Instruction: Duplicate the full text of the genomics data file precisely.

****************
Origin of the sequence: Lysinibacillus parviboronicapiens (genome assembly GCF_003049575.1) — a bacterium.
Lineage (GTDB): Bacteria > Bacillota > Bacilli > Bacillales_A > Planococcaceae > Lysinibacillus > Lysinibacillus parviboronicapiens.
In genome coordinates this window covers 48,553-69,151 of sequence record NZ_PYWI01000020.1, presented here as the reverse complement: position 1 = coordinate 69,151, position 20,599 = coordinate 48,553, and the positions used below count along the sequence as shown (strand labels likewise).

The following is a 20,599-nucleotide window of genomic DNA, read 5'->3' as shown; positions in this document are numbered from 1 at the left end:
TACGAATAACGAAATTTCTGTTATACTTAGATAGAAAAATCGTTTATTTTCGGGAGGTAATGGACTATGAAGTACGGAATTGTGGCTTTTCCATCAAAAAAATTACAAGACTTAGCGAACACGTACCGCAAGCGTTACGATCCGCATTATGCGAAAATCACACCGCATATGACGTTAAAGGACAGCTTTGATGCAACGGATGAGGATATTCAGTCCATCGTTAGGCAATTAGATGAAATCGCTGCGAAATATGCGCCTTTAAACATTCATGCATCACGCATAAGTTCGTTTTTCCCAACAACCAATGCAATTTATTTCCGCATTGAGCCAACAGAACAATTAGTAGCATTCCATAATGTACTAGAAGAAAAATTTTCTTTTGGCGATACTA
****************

Origin of the sequence: Lysinibacillus parviboronicapiens (genome assembly GCF_003049575.1) — a bacterium.
Lineage (GTDB): Bacteria > Bacillota > Bacilli > Bacillales_A > Planococcaceae > Lysinibacillus > Lysinibacillus parviboronicapiens.
In genome coordinates this window covers 48,553-69,151 of sequence record NZ_PYWI01000020.1, presented here as the reverse complement: position 1 = coordinate 69,151, position 20,599 = coordinate 48,553, and the positions used below count along the sequence as shown (strand labels likewise).

The following is a 20,599-nucleotide window of genomic DNA, read 5'->3' as shown; positions in this document are numbered from 1 at the left end:
TACGAATAACGAAATTTCTGTTATACTTAGATAGAAAAATCGTTTATTTTCGGGAGGTAATGGACTATGAAGTACGGAATTGTGGCTTTTCCATCAAAAAAATTACAAGACTTAGCGAACACGTACCGCAAGCGTTACGATCCGCATTATGCGAAAATCACACCGCATATGACGTTAAAGGACAGCTTTGATGCAACGGATGAGGATATTCAGTCCATCGTTAGGCAATTAGATGAAATCGCTGCGAAATATGCGCCTTTAAACATTCATGCATCACGCATAAGTTCGTTTTTCCCAACAACCAATGCAATTTATTTCCGCATTGAGCCAACAGAACAATTAGTAGCATTCCATAATGTACTAGAAGAAAAATTTTCTTTTGGCGATACTA